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Obama: Wall Street, Washington share blame

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Obama: 'Little to fear'
STORY HIGHLIGHTS
  • NEW: Obama says taxpayers should never again be on the hook because a firm is deemed 'too big to fail'
  • Obama says reform is in the interest of the country and the financial industry
  • Senate Agriculture Committee approved bill Wednesday to regulate derivatives

New York (CNN) -- President Obama on Thursday called on Wall Street to join him in efforts to reform the financial sector, telling an audience in Manhattan that the reforms he is proposing are not only in the best interest of the country, but would also benefit the financial sector.

"Ultimately, there is no dividing line between Main Street and Wall Street. We will rise or we will fall together as one nation," the president said in a speech aimed at the financial industry.

Obama said the goal of Wall Street reform is to ensure that taxpayers never have to pay for bailing out a firm considered "too big to fail."

Obama rejected a claim by opponents of reform proposals before Congress that the changes would lead to future bailouts.

"That may make for a good sound bite, but it's not factually accurate," Obama said. "In fact, the system as it stands is what led to a series of massive, costly taxpayer bailouts. Only with reform can we avoid a similar outcome in the future. A vote for reform is a vote to put a stop to taxpayer-funded bailouts. That's the truth. End of story."

Obama said that while the American economy is showing signs of improvement, "until this progress is felt not just on Wall Street but Main Street we can't be satisfied."

"That crisis was born of a failure of responsibility -- from Wall Street all the way to Washington -- that brought down many of the world's largest financial firms and nearly dragged our economy into a second Great Depression," the president said.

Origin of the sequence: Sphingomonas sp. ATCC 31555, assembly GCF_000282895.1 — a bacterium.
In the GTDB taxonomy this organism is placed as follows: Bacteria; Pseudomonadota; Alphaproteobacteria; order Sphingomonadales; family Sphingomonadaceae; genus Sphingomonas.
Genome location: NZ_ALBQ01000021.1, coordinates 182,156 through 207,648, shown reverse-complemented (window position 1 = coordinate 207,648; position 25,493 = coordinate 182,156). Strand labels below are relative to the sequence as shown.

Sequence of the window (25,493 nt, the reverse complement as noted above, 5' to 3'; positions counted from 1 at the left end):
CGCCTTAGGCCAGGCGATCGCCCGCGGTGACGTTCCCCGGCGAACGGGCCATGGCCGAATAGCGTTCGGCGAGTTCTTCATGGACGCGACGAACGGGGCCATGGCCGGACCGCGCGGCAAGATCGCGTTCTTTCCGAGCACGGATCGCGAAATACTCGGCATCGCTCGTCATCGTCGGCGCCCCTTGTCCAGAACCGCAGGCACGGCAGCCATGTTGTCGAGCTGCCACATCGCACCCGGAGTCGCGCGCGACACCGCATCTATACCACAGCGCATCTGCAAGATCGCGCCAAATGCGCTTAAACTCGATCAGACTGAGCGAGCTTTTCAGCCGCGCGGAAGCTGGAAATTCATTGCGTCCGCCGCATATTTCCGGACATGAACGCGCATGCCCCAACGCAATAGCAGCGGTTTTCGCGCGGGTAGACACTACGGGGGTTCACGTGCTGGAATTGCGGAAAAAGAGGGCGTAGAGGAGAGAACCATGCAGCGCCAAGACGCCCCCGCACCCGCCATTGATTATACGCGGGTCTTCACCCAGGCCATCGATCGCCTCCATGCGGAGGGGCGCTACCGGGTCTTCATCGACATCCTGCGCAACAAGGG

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Obama didn't beat up on Wall Street in his speech, in part because the White House believes it's winning the reform fight and doesn't need to stir the pot, senior administration officials said.

Instead, the president told the audience that the reforms he is proposing are not only in the best interest of the country, but are also in the best interest of the financial sector.

The president reiterated five key principles he wants to see in Wall Street reform legislation.

They include ending the idea of a bank being too big to fail, enacting the Volcker rule -- named for former Federal Reserve Chairman Paul Volcker -- that limits the risks banks can take, making complicated financial trades known as derivatives more transparent, creating a consumer financial protection agency and allowing investors to have more say in the compensation of bank company executives.

"The only people who ought to fear the kind of oversight and transparency that we're proposing are those whose conduct will fail this scrutiny," he said.

Obama ended his speech by quoting a Time magazine article quoting bankers saying if reform passes it will be a disaster.

Then he pointed out that the article was from the 1930s -- during the fight over creation of the Federal Deposit Insurance Corp.

Read the Time story from June 5, 1933, edition

Once back in Washington, the president is expected to ask congressional leaders for bipartisan support on a reform bill.

On Wednesday, the Senate Agriculture Committee voted 13-8 in favor of a bill that would impose regulations on the complex system of Wall Street trades known as derivatives.

Watch how derivatives work

Senate leaders will look at merging the measure with a financial regulations reform bill already passed by the Senate Banking Committee that is headed for debate by the full chamber.

The House of Representatives passed a regulatory overhaul in December.

The White House has started some preliminary discussions on Capitol Hill, with Obama meeting with congressional leaders last week in the push for regulatory overhaul.

"All of us recognize that we cannot have a circumstance in which a meltdown in the financial sector once again puts the entire economy in peril," Obama said. "I'm absolutely confident that we can work out an effective bipartisan package that assures that we never have too big to fail again."

CNN's Ed Henry and Kristi Keck and CNNMoney contributed to this report.

 
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